Tag archives for Temple
We entered Sri Lanka wondering if it could possibly be December 1st when it was 90 degrees outside. We drove to Kandy where we spent 2 wonderful nights in our own cabin above the lake.
We spent our first day at the botanical garden. Some of the trees in the gardens were 2 times older then America. The coolest part was the bat filled trees. There were hundreds of them hanging from the branches. It was awesome and creepy at the same time.
Varanasi is considered one of the holiest and most overwhelming cities in India. When we arrived at the Varanasi train station I had to agree. There were people everywhere trying to sell us things, pushing, beeping, spitting and heckling to be our taxi driver. We finally choose Vinod and he took us to our hotel. We liked him so much that we planned a little tour for later that afternoon.
We arrived in crazy Delhi, India after beautiful, quiet and lush Bhutan. When we landed at the airport we hired a pre paid taxi who said he knew where he was going, but actually he had no clue where to go. We drove around in circle for an hour. When we finally got to the hotel it was time for dinner and bed.
The next day I woke up to a bad case of “Delhi belly” so I did some school and chilled. Once I felt a little better we went to the city center for a tour and to have dinner. We had Mexican food because we hadn’t had any since Bangkok. Living in California we ate Mexican food about 5 days a week and we were all missing it.
The next day we went to the toilet museum where we learned everything you needed to know about toilets and sanitation. My favorite toilet was one that looks like a chair but really is a toilet in disguise.
Allillanchu! That is Quechua for hello. Quechua is the native language of the Incas before the Spaniards arrived in 1532.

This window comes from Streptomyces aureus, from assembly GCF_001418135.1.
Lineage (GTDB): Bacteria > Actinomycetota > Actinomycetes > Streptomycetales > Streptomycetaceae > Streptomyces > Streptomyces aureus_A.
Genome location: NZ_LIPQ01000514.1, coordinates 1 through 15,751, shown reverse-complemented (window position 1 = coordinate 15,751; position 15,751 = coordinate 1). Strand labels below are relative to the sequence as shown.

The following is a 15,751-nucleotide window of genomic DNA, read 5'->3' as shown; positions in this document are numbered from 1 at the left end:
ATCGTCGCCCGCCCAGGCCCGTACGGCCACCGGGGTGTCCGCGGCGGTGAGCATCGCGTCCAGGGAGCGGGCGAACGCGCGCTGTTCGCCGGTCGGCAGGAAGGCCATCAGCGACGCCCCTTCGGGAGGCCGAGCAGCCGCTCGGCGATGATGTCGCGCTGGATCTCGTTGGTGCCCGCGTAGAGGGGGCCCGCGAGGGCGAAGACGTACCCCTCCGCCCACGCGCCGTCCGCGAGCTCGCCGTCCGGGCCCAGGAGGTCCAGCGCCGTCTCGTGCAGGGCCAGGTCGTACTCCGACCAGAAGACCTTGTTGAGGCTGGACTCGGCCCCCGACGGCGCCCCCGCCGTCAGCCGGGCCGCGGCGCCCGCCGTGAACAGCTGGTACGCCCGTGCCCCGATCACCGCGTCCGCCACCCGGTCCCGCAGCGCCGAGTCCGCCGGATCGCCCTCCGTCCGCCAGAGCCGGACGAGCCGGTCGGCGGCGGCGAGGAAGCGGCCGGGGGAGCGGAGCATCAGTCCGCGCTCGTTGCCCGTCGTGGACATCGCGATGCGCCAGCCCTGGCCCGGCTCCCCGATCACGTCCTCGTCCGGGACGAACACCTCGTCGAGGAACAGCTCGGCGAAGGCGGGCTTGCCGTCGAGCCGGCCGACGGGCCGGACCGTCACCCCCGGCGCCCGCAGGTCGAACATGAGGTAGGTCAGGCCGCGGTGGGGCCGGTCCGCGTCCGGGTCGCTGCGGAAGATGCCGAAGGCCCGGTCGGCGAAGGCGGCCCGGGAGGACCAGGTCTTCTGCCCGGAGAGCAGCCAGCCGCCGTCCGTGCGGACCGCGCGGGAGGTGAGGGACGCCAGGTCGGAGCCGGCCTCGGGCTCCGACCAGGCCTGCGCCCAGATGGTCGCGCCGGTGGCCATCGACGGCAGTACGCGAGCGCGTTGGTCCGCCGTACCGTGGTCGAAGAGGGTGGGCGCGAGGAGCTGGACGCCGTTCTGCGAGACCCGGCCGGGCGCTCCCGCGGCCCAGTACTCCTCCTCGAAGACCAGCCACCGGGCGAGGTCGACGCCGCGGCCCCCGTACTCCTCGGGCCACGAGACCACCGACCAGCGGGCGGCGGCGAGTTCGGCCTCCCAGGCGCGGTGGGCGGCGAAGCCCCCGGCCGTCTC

We had a nice breakfast at the Libertador Hotel. I had watermelon with sugar and prickly pear cactus root. It tasted like the white part of watermelon, but it was red and had tons of seeds. We have been trying many different foods that you don’t eat in America. For example, they served alpaca, llama, and guinea pig. (I didn’t try the guinea pig because they are pets in America.) Another thing that was quite interesting was that Lijah let me try a little calamari (or octopus). It tasted like fish and was purple with tentacles.
After breakfast we boarded the bus and we drove through the Andes making a few stops along the way. We took pictures and stopped at the marketplace in a small village. The market was filled with people in colorful costumes who were there for a weaving contest. I bought a woven camera strap and an alpaca breeder mask. The mask is part of a costume that people wear in the dance to get the season off to a good start. Most of the masks are white with a cross and a stripe on the forehead. But there are many different types of these masks. They have cool colors, horns, beards, and faces. If you look at one from far away they look like a ski mask or socks with many colors.
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